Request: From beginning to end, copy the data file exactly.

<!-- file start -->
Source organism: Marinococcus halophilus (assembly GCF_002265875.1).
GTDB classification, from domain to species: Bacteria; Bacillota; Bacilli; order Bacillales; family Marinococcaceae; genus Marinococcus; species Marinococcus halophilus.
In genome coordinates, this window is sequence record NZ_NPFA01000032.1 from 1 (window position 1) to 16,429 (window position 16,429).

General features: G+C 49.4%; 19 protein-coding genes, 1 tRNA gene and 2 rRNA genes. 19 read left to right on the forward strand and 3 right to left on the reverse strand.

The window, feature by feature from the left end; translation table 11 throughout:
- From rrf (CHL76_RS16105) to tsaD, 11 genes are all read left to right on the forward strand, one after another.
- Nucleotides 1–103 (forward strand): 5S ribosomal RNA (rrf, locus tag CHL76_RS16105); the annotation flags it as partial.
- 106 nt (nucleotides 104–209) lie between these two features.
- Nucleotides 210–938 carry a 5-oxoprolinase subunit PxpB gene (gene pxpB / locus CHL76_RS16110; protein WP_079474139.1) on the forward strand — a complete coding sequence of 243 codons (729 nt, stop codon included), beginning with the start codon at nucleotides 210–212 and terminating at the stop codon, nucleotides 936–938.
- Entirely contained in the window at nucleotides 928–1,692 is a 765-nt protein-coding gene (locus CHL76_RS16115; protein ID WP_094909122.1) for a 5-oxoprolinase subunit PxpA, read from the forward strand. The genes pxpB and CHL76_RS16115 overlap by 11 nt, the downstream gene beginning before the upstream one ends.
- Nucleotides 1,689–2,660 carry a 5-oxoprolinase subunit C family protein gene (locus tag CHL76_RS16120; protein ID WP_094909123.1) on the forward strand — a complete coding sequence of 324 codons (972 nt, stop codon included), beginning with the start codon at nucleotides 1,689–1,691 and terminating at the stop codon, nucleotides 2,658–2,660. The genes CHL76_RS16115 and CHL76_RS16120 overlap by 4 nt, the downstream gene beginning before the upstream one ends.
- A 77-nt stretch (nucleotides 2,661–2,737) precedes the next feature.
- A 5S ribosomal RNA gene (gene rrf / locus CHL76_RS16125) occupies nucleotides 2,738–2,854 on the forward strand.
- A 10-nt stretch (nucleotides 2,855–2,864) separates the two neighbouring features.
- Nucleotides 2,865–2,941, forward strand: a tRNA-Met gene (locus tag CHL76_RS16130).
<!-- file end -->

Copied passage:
Source organism: Marinococcus halophilus (assembly GCF_002265875.1).
GTDB classification, from domain to species: Bacteria; Bacillota; Bacilli; order Bacillales; family Marinococcaceae; genus Marinococcus; species Marinococcus halophilus.
In genome coordinates, this window is sequence record NZ_NPFA01000032.1 from 1 (window position 1) to 16,429 (window position 16,429).

General features: G+C 49.4%; 19 protein-coding genes, 1 tRNA gene and 2 rRNA genes. 19 read left to right on the forward strand and 3 right to left on the reverse strand.

The window, feature by feature from the left end; translation table 11 throughout:
- From rrf (CHL76_RS16105) to tsaD, 11 genes are all read left to right on the forward strand, one after another.
- Nucleotides 1–103 (forward strand): 5S ribosomal RNA (rrf, locus tag CHL76_RS16105); the annotation flags it as partial.
- 106 nt (nucleotides 104–209) lie between these two features.
- Nucleotides 210–938 carry a 5-oxoprolinase subunit PxpB gene (gene pxpB / locus CHL76_RS16110; protein WP_079474139.1) on the forward strand — a complete coding sequence of 243 codons (729 nt, stop codon included), beginning with the start codon at nucleotides 210–212 and terminating at the stop codon, nucleotides 936–938.
- Entirely contained in the window at nucleotides 928–1,692 is a 765-nt protein-coding gene (locus CHL76_RS16115; protein ID WP_094909122.1) for a 5-oxoprolinase subunit PxpA, read from the forward strand. The genes pxpB and CHL76_RS16115 overlap by 11 nt, the downstream gene beginning before the upstream one ends.
- Nucleotides 1,689–2,660 carry a 5-oxoprolinase subunit C family protein gene (locus tag CHL76_RS16120; protein ID WP_094909123.1) on the forward strand — a complete coding sequence of 324 codons (972 nt, stop codon included), beginning with the start codon at nucleotides 1,689–1,691 and terminating at the stop codon, nucleotides 2,658–2,660. The genes CHL76_RS16115 and CHL76_RS16120 overlap by 4 nt, the downstream gene beginning before the upstream one ends.
- A 77-nt stretch (nucleotides 2,661–2,737) precedes the next feature.
- A 5S ribosomal RNA gene (gene rrf / locus CHL76_RS16125) occupies nucleotides 2,738–2,854 on the forward strand.
- A 10-nt stretch (nucleotides 2,855–2,864) separates the two neighbouring features.
- Nucleotides 2,865–2,941, forward strand: a tRNA-Met gene (locus tag CHL76_RS16130).